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Playbook: Function Overloading -- The Exercise

Definition: The ability to define multiple functions with the same name but with different implementations.

driveForward();   // Just start driving forward
driveForward(12); // Just drive for 12 inches
driveForward(12,25); // Drive for 12 inches at 25% power
The types of function overloading we use are classified as a form of static polymorphism in which a function call is resolved using the 'best match technique', i.e., the function is resolved depending upon the argument list.

Function overloading is usually associated with statically-typed programming languages which enforce type checking in function calls. When overloading a function, you are really just making a number of different functions that happen to have the same name. When the program is "compiled", the compiler determines which of the functions are used in each instance.

Requirements

This exercise requires you to be in front of a computer with RobotC and a Mindstorms robot. You will write a program according to the instructions below. Try not to just jump to the end of the lesson and copy the whole program. You won't learn much by doing that. Follow the individual steps shown below. Follow them in order--so that you'll know what to do when you have to write your own programs some day.

Start RobotC and access a New program

Start RobotC then click on the New File button from the button bar. The new program should appear as:

task main()
{


}
Insert a function to draw a circle as shown below.

task main()
{

  drawCircle(100, 50, 20);

}
Did you see it? Probably not. The robot drew the circle and ended the program probably faster than you could see it. Let's make the robot wait a little bit.

task main()
{
  drawCircle(100, 50, 20);
  wait(2);
}
Ok. There it is. 100 on the x axis, and 50 on the y axis. From this, you can see that the origin point is the lower left corner of the display.

Now let's draw the circle at random positions on the display.

task main()
{
  drawCircle(random(100), random(100), random(20));
  wait(2);
}
Run it several times.

Do you see circles?

The reason is NOT intuitive and is probably just a bug in the RobotC compiler. There is a simple work around: just make sure you pass integers to the drawCircle function as shown below:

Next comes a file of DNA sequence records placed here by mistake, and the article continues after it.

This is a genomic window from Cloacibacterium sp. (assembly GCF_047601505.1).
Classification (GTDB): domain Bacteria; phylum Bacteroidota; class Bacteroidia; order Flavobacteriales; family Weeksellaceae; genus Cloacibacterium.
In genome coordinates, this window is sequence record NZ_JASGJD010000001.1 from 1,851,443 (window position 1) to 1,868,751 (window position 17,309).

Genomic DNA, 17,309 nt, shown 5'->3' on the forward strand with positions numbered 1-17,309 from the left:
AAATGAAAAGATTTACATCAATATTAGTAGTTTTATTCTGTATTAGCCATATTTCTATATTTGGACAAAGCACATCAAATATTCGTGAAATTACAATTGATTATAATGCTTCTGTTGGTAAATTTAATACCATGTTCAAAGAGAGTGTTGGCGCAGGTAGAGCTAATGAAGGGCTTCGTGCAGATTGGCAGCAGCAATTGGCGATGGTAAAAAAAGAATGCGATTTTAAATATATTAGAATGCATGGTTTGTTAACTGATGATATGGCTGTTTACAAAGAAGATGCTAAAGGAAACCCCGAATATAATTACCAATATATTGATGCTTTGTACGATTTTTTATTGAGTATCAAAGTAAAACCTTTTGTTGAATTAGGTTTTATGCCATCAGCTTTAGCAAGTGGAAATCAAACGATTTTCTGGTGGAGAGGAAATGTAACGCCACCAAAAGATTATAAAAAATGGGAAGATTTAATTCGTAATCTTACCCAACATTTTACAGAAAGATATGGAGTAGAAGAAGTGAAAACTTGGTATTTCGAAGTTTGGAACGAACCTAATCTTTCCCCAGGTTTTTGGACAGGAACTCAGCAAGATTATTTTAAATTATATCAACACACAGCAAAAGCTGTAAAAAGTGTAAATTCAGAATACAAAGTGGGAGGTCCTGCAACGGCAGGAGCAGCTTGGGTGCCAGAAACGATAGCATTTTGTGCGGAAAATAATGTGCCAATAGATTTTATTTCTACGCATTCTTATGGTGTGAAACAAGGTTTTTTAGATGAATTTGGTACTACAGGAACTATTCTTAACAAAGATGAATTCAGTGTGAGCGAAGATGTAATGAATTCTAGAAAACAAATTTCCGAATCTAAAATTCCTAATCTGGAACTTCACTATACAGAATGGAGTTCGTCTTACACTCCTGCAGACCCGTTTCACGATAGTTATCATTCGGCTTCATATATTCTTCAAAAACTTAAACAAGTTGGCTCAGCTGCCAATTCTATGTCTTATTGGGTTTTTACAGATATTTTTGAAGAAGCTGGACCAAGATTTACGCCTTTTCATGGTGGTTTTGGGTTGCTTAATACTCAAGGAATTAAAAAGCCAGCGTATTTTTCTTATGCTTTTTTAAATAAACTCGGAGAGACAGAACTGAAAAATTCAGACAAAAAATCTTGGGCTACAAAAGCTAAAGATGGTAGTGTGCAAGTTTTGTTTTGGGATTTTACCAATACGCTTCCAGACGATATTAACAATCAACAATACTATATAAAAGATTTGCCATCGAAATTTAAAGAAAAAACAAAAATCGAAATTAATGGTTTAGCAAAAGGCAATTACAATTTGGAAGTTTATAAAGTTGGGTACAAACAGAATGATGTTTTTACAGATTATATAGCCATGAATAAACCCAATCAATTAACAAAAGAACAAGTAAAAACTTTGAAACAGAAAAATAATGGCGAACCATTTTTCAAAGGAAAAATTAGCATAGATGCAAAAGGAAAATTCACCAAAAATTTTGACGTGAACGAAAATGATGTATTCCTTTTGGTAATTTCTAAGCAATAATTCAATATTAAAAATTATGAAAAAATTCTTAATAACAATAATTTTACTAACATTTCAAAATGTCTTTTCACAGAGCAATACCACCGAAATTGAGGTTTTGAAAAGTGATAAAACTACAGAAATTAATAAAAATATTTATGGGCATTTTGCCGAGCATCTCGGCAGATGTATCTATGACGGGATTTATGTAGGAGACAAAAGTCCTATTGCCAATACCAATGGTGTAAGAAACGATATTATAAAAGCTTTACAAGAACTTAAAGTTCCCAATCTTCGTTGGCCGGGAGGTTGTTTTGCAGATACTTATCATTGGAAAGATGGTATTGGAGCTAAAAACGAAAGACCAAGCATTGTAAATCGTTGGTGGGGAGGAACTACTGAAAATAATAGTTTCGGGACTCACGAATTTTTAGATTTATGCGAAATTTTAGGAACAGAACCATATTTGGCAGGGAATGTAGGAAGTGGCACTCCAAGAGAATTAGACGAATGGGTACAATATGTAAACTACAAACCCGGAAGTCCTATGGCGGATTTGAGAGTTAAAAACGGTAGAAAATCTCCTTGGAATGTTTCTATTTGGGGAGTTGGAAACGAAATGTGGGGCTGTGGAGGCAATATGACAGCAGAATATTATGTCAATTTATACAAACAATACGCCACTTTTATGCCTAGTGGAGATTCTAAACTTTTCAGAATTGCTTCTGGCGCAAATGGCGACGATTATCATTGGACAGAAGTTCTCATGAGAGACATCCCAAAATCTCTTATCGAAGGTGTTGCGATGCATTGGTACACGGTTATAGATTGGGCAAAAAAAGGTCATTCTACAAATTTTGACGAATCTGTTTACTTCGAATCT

task main()
{
  int x = random(100);
  int y = random(100);
  int r = random(20);
  drawCircle(x, y, r);
  wait(2);
}
Reading the program above, we declare an integer x and assign (=) it a random number between 0 and 100. We declare a y integer to also contain a random number. Then we pass the two integers to the drawCircle() function.

Now Create Your Own Function

Sometimes you may want to use a function in multiple places within your program. ALL C LANGUAGES ALLOW YOU TO CREATE YOUR OWN FUNCTIONS!!! This is very important. C is powerful because you can customize it to meet your needs. And there are almost no limitations to the degree to which you can customize it.

Let's try something new. You'll create your own function called randomCircle(). Type the following before the main task as shown below:

void randomCircle() 
{

}

task main()
{
  int x = random(100);
  int y = random(100);
  int r = random(20);
  drawCircle(x, y, r);
  wait(2);
}
Now block and move the statements which drew the circle into the newly created function as shown below:

void randomCircle() 
{
  int x = random(100);
  int y = random(100);
  drawCircle(x, y, 20);
}

task main()
{

  wait(2);
}
Now we just need our program to use the new function we created. So we will add a randomCircle(); within the task main() as shown below:

void randomCircle() 
{
  int x = random(100);
  int y = random(100);
  int r = random(20);
  drawCircle(x, y, r);
}

task main()
{
  randomCircle();
  wait(2);  
}
We can "call" our function as many times as we want as in:

void randomCircle() 
{
  int x = random(100);
  int y = random(100);
  int r = random(20);
  drawCircle(x, y, r);
}

task main()
{
  randomCircle();
  randomCircle();
  randomCircle();
  randomCircle();
  randomCircle();
  wait(2);  
}

Animation

The robot will do what you tell it to do. So, let's tell it to draw circles for a long while as in:

void randomCircle() 
{
  int x = random(100);
  int y = random(100);
  int r = random(20);
  drawCircle(x, y, r);
}

task main()
{
   while(true)
  {
    randomCircle();
    randomCircle();
    randomCircle();
    randomCircle();
    randomCircle();
    wait(2);  
  }
}
Adding the while(true) loop allow the robot to continue executing the functions forever.

You can speed up the drawing by reducing the wait time. Try changing the wait parameter to 0.2 which will make it 10 times faster.

Overloading Functions

I can have multiple forms of the same function where each form may do something different depending on the number and types of parameters passed to it.

For example:

All 3 forms of the randomCircle function will draw circles. Each form specifies different combination of location and size. Try adding the functions below to your program:

void randomCircle() 
{
  int x = random(100);
  int y = random(100);
  int r = random(20);
  drawCircle(x, y, r);
}
void randomCircle(int r) {
  int x = random(100);
  int y = random(100);